Abstract: The main goal of this paper is to analyse the financial effects of EU education and research programs on the development of higher education institutions in Western Balkan countries with a special emphasis given to Kosovo. To achieve the set goal, we have used the integrative review method. The Western Balkan HEIs do not have sufficient financial capacity to develop new curricula, new study programmes and research projects. They must therefore make use of EU education and research programmes to cover this gap. The evidence provided in the paper supports the idea that HEIs of the countries with low economic development, political challenges and lack of institutional capabilities will have a difficult time funding such undertakings without the assistance of EU programmes. Thus, these programs have a great impact on financing these educational institutions effectively. Therefore, their impact on the funding of universities in this region should be elaborated. It should be noted that there is little research which elaborate the impact of these programs on funding Western Balkan HEIs. These are key findings of the paper.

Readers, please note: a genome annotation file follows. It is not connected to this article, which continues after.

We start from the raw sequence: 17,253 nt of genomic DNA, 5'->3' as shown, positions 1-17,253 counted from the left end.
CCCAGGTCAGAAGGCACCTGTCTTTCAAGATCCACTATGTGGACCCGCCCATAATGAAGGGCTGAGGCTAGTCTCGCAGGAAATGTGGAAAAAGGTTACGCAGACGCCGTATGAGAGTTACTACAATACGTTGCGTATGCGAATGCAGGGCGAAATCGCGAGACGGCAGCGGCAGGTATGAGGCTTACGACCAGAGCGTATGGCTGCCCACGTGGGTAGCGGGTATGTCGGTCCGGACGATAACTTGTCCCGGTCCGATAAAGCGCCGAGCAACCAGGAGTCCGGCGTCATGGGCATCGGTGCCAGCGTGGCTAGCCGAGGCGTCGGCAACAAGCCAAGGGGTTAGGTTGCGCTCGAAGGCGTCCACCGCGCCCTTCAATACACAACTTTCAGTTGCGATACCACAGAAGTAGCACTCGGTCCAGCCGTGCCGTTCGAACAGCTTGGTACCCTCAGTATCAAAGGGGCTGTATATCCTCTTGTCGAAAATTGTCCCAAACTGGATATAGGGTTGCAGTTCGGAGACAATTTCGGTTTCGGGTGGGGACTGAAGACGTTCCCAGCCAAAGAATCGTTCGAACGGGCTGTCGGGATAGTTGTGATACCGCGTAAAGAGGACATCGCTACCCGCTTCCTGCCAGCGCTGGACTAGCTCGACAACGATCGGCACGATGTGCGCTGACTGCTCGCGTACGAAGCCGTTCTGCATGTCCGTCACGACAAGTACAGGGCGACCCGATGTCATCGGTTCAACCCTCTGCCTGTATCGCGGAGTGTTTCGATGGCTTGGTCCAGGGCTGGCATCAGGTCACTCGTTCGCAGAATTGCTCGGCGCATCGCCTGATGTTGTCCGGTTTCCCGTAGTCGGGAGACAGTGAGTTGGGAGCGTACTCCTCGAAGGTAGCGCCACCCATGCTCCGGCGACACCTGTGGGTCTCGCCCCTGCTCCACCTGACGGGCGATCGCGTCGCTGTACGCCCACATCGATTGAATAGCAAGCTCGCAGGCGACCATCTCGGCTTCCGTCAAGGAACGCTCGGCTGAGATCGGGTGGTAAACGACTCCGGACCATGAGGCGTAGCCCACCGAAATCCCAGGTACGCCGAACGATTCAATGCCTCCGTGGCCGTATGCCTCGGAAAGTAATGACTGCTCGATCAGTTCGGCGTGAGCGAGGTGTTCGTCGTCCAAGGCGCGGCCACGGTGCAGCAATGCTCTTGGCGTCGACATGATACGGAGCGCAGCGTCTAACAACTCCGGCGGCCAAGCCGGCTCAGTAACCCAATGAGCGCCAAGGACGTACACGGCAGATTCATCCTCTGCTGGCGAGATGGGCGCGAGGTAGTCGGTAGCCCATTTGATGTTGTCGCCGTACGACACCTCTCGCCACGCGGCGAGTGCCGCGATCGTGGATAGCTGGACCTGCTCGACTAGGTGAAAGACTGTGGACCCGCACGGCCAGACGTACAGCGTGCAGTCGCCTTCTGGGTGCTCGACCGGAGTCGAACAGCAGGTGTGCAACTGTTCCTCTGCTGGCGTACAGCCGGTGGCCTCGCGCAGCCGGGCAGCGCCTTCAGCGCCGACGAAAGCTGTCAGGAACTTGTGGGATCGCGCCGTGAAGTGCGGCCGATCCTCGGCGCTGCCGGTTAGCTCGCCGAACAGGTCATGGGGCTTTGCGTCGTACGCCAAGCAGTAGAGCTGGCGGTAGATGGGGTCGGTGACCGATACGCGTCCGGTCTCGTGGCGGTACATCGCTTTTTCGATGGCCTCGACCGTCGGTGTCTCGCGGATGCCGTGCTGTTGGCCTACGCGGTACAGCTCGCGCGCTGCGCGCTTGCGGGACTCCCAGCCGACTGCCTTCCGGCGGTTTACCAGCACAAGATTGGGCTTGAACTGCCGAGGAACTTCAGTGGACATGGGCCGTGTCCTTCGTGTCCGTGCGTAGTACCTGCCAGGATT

Keywords: EU programmes, higher education institutions, Western Balkans, Kosovo, financing
Published in DKUM: 15.01.2021; Views: 938; Downloads: 21
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5.
User violence against employees at nursing homes
Katarina Cesar, Liljana Rihter, Špela Selak, Branko Gabrovec, 2018, original scientific article